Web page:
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# Function `std.algorithm.sorting.schwartzSort`

Alternative sorting method that should be used when comparing keys involves an expensive computation.

``` SortedRange!(R,(a,b)=>binaryFun!less(unaryFun!transform(a),unaryFun!transform(b))) schwartzSort(alias transform, alias less, SwapStrategy ss = SwapStrategy.unstable, R) (   R r ) if (isRandomAccessRange!R && hasLength!R && hasSwappableElements!R && !is(typeof(binaryFun!less) == SwapStrategy)); auto schwartzSort(alias transform, SwapStrategy ss, R) (   R r ) if (isRandomAccessRange!R && hasLength!R && hasSwappableElements!R); ```

Instead of using `less(a, b)` for comparing elements, `schwartzSort` uses `less(transform(a), transform(b))`. The values of the `transform` function are precomputed in a temporary array, thus saving on repeatedly computing it. Conversely, if the cost of `transform` is small compared to the cost of allocating and filling the precomputed array, `sort` may be faster and therefore preferable.

This approach to sorting is akin to the Schwartzian transform, also known as the decorate-sort-undecorate pattern in Python and Lisp. The complexity is the same as that of the corresponding `sort`, but `schwartzSort` evaluates `transform` only `r.length` times (less than half when compared to regular sorting). The usage can be best illustrated with an example.

## Example

``````uint hashFun(string) { ... expensive computation ... }
string[] array = ...;
// Sort strings by hash, slow
sort!((a, b) => hashFun(a) < hashFun(b))(array);
// Sort strings by hash, fast (only computes arr.length hashes):
schwartzSort!(hashFun, "a < b")(array);``````

The `schwartzSort` function might require less temporary data and be faster than the Perl idiom or the decorate-sort-undecorate idiom present in Python and Lisp. This is because sorting is done in-place and only minimal extra data (one array of transformed elements) is created.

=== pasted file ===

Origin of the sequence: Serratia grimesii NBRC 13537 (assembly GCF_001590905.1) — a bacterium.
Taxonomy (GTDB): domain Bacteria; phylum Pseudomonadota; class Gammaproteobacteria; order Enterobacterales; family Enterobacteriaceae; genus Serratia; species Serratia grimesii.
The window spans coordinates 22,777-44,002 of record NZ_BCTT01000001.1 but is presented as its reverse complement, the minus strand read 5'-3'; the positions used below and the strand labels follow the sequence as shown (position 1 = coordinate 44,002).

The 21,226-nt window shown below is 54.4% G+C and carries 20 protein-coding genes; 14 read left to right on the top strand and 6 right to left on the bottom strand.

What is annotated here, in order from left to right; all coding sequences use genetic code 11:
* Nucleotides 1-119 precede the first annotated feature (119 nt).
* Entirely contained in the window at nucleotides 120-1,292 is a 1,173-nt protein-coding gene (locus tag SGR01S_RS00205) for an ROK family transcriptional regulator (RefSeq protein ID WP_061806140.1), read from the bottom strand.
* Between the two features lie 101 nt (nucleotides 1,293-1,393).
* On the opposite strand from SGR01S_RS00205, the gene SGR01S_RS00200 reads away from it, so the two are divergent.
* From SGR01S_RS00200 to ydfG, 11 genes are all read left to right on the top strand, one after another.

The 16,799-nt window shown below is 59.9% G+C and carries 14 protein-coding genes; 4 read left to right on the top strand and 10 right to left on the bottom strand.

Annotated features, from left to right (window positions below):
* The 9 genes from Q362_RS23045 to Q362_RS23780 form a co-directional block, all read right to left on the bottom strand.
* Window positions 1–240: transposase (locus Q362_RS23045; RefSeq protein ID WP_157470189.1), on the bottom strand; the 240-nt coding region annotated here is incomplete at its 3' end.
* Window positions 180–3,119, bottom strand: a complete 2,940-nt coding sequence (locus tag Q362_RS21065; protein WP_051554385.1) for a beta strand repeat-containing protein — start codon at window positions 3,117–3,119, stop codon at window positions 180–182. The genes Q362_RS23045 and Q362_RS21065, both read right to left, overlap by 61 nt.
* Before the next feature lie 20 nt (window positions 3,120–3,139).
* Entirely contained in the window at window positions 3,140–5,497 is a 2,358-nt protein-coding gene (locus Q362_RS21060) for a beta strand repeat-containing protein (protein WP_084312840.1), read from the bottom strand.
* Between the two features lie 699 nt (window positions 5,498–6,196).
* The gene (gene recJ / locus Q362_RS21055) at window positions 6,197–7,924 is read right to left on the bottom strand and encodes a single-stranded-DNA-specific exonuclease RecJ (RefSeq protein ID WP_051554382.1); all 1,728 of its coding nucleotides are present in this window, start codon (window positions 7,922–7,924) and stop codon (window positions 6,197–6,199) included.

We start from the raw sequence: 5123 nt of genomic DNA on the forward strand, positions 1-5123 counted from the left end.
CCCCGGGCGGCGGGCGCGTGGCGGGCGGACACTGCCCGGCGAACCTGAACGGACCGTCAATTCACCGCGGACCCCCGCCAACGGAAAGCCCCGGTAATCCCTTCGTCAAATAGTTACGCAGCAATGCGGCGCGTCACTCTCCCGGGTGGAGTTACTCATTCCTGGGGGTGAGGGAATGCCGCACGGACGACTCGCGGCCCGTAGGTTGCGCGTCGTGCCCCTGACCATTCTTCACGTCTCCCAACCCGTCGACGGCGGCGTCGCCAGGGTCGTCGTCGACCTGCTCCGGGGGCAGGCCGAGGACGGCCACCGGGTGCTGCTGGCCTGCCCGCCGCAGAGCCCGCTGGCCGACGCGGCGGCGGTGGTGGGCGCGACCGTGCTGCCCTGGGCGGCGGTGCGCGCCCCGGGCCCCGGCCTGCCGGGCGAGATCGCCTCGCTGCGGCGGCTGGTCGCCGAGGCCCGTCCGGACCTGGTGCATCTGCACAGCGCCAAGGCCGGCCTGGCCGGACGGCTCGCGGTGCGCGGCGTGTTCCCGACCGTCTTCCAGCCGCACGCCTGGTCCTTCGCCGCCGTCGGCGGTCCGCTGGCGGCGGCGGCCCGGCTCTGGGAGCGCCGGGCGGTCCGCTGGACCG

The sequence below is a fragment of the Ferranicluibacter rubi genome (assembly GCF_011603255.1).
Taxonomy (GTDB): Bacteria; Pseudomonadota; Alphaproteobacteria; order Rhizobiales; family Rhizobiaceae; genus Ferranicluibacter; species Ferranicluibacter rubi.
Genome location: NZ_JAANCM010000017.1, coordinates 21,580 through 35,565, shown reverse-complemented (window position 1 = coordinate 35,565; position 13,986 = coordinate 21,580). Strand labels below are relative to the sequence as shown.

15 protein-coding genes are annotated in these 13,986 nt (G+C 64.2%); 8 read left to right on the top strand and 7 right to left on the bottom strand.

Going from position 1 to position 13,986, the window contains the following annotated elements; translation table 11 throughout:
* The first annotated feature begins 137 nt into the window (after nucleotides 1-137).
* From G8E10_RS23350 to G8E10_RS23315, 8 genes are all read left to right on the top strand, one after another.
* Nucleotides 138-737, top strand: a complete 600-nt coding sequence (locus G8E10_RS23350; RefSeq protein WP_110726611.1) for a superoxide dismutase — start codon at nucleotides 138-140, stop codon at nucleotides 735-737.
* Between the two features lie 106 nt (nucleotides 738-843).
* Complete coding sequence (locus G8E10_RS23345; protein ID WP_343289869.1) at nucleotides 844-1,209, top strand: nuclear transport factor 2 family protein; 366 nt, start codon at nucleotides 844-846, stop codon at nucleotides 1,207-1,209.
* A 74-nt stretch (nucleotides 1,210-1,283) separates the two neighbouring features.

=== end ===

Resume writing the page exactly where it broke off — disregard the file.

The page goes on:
To check whether an array was sorted and benefit of the speedup of Schwartz sorting, a function `schwartzIsSorted` is not provided because the effect can be achieved by calling `isSorted!less(map!transform(r))`.

## Parameters

NameDescription
transform The transformation to apply. Either a unary function (`unaryFun!transform(element)`), or a binary function (`binaryFun!transform(element, index)`).
less The predicate to sort the transformed elements by.
ss The swapping strategy to use.
r The range to sort.

## Returns

The initial range wrapped as a `SortedRange` with the predicate `(a, b) => binaryFun!less(transform(a), transform(b))`.

## Example

``````import std.algorithm.iteration : map;
import std.numeric : entropy;

auto lowEnt = [ 1.0, 0, 0 ],
midEnt = [ 0.1, 0.1, 0.8 ],
highEnt = [ 0.31, 0.29, 0.4 ];
auto arr = new double[];
arr = midEnt;
arr = lowEnt;
arr = highEnt;

schwartzSort!(entropy, "a > b")(arr);

writeln(arr); // highEnt
writeln(arr); // midEnt
writeln(arr); // lowEnt
assert(isSorted!("a > b")(map!(entropy)(arr)));
``````